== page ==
New York Yankees pitcher Roger Clemens throws against the Detroit...

New York Yankees pitcher Roger Clemens throws against the Detroit Tigers in the first inning of a baseball game in Detroit. (Aug. 24, 2007) Credit: AP

Let the debate begin.

Or, more accurately, continue.

Barry Bonds, Roger Clemens and Sammy Sosa for the first time are listed on the Hall of Fame ballot, sparking anew the impassioned discussion of what to do with players who starred during the steroids era.

All three put up massive career numbers that otherwise would make them locks for the Hall, except each has been clouded by accusations of using performance-enhancing drugs.

The trio were part of the 37-player ballot that was announced Wednesday. It will be voted on by the 600-plus members of the Baseball Writers' Association of America who have covered the sport for at least 10 consecutive years.

Candidates require 75 percent of the votes for induction, with results scheduled to be announced Jan. 9.

If previous voting is any indication, Bonds, Clemens and Sosa face a steep climb to Cooperstown.

Prior to this year, the two biggest names closely associated with the steroids era who appeared on the ballot -- Mark McGwire and Rafael Palmeiro -- fared poorly.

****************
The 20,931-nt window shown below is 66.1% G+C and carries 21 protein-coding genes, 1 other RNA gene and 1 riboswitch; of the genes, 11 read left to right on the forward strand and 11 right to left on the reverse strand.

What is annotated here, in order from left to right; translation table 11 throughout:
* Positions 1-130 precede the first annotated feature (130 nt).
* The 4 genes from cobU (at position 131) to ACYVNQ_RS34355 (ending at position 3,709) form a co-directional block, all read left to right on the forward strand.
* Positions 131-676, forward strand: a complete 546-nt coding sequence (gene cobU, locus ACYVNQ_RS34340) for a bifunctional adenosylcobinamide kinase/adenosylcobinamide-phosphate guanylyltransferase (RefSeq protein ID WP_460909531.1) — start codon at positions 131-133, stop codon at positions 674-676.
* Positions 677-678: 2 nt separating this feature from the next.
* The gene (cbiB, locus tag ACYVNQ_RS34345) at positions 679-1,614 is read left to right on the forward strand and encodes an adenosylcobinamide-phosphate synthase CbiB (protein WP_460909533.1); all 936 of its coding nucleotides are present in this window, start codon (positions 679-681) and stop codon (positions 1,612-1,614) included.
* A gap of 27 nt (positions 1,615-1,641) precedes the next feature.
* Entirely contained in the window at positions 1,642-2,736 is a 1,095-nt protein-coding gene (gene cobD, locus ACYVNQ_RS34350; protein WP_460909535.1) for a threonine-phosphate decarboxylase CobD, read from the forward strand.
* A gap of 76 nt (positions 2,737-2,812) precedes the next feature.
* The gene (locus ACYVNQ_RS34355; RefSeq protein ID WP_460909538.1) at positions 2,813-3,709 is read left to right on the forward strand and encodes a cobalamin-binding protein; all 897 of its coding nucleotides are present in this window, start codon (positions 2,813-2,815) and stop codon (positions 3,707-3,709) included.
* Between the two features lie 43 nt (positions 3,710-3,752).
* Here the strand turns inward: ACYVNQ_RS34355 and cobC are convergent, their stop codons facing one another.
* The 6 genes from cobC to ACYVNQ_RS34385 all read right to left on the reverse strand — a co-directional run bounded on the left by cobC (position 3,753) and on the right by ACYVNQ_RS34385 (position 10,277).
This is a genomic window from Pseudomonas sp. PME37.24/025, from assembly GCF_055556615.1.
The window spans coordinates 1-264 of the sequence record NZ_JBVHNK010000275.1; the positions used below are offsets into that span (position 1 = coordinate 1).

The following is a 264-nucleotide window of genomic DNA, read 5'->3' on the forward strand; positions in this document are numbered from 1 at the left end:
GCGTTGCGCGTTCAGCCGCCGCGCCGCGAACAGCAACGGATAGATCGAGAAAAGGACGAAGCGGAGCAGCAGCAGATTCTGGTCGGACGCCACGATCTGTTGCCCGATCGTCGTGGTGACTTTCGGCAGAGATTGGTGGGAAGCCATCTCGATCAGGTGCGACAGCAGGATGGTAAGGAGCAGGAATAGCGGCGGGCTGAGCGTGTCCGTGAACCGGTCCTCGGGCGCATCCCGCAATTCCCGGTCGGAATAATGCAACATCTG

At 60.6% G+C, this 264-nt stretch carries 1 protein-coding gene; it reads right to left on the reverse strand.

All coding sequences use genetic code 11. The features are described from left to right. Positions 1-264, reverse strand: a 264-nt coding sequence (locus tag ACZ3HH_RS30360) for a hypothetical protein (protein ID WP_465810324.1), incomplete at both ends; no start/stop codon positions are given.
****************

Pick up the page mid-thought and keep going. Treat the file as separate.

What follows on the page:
McGwire, 10th all-time on the home run list with 583, in six ballot appearances has never attained 25 percent. Palmeiro has done even worse in his two tries, maxing at 12.6 percent.

McGwire in recent years admitted to PED use.

Among the 24 appearing on the ballot for the first time are Mike Piazza, Curt Schilling and Long Island's Craig Biggio. The longtime Astro, born in Smithtown and a Kings Park High School graduate, accrued 3,060 hits in a 20-year career. Biggio won four consecutive Gold Gloves from 1994-97 and was a seven-time All-Star.

The top holdover candidates on the ballot are Jack Morris, Jeff Bagwell and Tim Raines.

Bonds, a seven-time MVP, is baseball's all-time leader in homers with 762 and set the single-season mark of 73 in 2001. Clemens won seven Cy Young Awards and ranks ninth in wins with 354. Sosa ranks eighth in homers with 609.

As of now, however, all of those numbers might be considered easy to attain compared to garnering the 75 percent of the vote needed for induction.

And it isn't only BBWAA voters who have expressed hostility toward those linked to PED use gaining entry.

Speaking to Sports Illustrated during the summer, 1993 Hall of Fame inductee Reggie Jackson gave a voice to some of those players, predicting a boycott.

"If any of those guys get in," Jackson said, "no Hall of Famer will attend."

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